South Korea elects new Bitcoin-friendly president, who blames feminism for low birth rates
On Thursday, the leader of South Korea’s People Power Party, Yoon Suk-yeol, clinched a narrow victory over the incumbent Democratic Party’s candidate to become the country’s new president, securing roughly 49% of the votes with a platform that appealed to crypto enthusiasts and young men.
Yoon, a 61-year-old former prosecutor who helped imprison two former presidents on corruption charges, has pledged to raise the threshold for paying capital gains tax on earnings from Bitcoin and other cryptocurrencies from $2,000 to $40,000—setting one of the world’s most generous tax-free allowances.
The incoming president has also suggested he will review a 2017 ban on initial coin offerings (ICOs) and possibly reinstate the controversial fundraising tactic. With ICOs, a business can mint and sell cryptocurrency to raise capital, but ICOs are plagued by scams in which coin issuers vanish once the offering is complete.
Yoon’s embrace of cryptocurrency is a shift away from the previous government’s tightening regulation. The outgoing progressive party began clamping down on cryptocurrency after the market boomed in 2017 and South Korea emerged as the world’s third-largest market for crypto trading. The Korean won is still the third most utilized currency for converting Bitcoin into fiat, but last year, the government introduced a new regulatory process that eliminated roughly half of South Korea’s crypto exchanges.
In a tight election, which South Korean political pundits criticized as a race between two unlikable candidates, Yoon’s crypto-friendly campaign strategy was designed to target disaffected young men, who constitute a powerful swing vote in a country where older generations rarely change their party allegiance.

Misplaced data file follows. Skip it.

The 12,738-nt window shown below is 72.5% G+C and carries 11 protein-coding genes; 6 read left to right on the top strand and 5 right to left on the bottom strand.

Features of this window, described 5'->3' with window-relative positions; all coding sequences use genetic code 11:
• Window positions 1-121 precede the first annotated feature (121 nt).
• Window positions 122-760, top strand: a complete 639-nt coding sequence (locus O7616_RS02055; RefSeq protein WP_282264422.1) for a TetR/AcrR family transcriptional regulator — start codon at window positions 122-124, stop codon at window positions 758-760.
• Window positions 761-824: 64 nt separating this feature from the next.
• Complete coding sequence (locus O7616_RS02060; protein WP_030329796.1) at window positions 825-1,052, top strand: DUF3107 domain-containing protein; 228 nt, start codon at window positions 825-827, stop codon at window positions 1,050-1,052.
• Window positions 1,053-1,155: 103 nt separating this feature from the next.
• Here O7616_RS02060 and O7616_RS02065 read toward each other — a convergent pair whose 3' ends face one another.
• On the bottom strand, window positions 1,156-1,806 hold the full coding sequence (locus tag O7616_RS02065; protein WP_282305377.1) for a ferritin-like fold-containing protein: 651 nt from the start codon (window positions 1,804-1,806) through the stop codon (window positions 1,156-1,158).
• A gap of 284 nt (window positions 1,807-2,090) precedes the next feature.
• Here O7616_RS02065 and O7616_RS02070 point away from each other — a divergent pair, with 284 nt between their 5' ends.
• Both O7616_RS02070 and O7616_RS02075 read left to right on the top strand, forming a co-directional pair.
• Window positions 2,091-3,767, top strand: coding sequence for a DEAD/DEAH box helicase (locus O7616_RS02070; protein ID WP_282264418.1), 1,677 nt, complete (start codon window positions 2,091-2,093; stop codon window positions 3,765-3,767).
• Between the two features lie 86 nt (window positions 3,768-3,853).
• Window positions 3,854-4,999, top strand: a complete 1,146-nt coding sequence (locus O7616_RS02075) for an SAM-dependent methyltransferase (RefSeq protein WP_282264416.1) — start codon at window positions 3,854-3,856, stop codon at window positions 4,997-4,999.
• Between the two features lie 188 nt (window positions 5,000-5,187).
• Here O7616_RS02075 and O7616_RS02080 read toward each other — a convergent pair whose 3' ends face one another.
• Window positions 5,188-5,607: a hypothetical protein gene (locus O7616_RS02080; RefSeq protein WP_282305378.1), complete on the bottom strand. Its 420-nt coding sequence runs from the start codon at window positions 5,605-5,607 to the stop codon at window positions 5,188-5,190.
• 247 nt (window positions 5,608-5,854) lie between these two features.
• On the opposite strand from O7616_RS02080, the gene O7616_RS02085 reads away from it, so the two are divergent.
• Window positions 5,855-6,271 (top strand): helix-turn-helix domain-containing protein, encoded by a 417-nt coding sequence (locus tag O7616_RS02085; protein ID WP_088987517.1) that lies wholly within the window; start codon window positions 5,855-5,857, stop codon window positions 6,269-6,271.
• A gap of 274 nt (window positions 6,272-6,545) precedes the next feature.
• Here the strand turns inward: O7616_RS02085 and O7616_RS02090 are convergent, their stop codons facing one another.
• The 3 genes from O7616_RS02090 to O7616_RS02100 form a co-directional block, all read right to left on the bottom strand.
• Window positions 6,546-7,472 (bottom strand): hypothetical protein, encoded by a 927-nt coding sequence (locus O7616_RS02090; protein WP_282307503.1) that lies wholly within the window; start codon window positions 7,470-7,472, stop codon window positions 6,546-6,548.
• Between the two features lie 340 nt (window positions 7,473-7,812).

In February, when the campaign season officially began, Yoon’s team deployed an A.I. “deepfake” avatar of the conservative candidate to answer voter questions in short, daily videos. The so-called A.I. Yoon usually dispensed wry criticisms of the real Yoon’s opponents, and some voters said they found the digital Yoon more likable than the real deal.
Yoon has also tapped into the popularity of blockchain tech beyond cryptocurrencies. Early this week, Yoon launched an NFT collection of himself, featuring pictures and videos, in a final bid to promote his candidacy among tech-savvy voters.
But it’s Yoon’s stance on gender issues—advocating a position that claims to advance both sexes, rather than redress women’s rights specifically—that likely endeared the candidate more to young men.
As part of his campaign, Yoon pledged to abolish the Ministry of Gender Equality and Family, a bureau established in the late 1990s to advance women’s rights that’s been criticized for underperforming. Yoon says he will replace the bureau with “a new ministry that can deal with issues like children, families, and population decline [without] dividing men and women.” A poll by survey firm Realmeter showed 64% of men supported abolishing the bureau, compared with 40% of women.
Last year, Yoon suggested that feminism had created a rupture between men and women and was to blame for the country’s low birth rate.
According to exit polls conducted by local broadcasters, close to 60% of men in their twenties and 53% of men in their thirties voted for Yoon. Women in their twenties and thirties had mostly voted for Yoon’s opponent, Lee Jae-myung.
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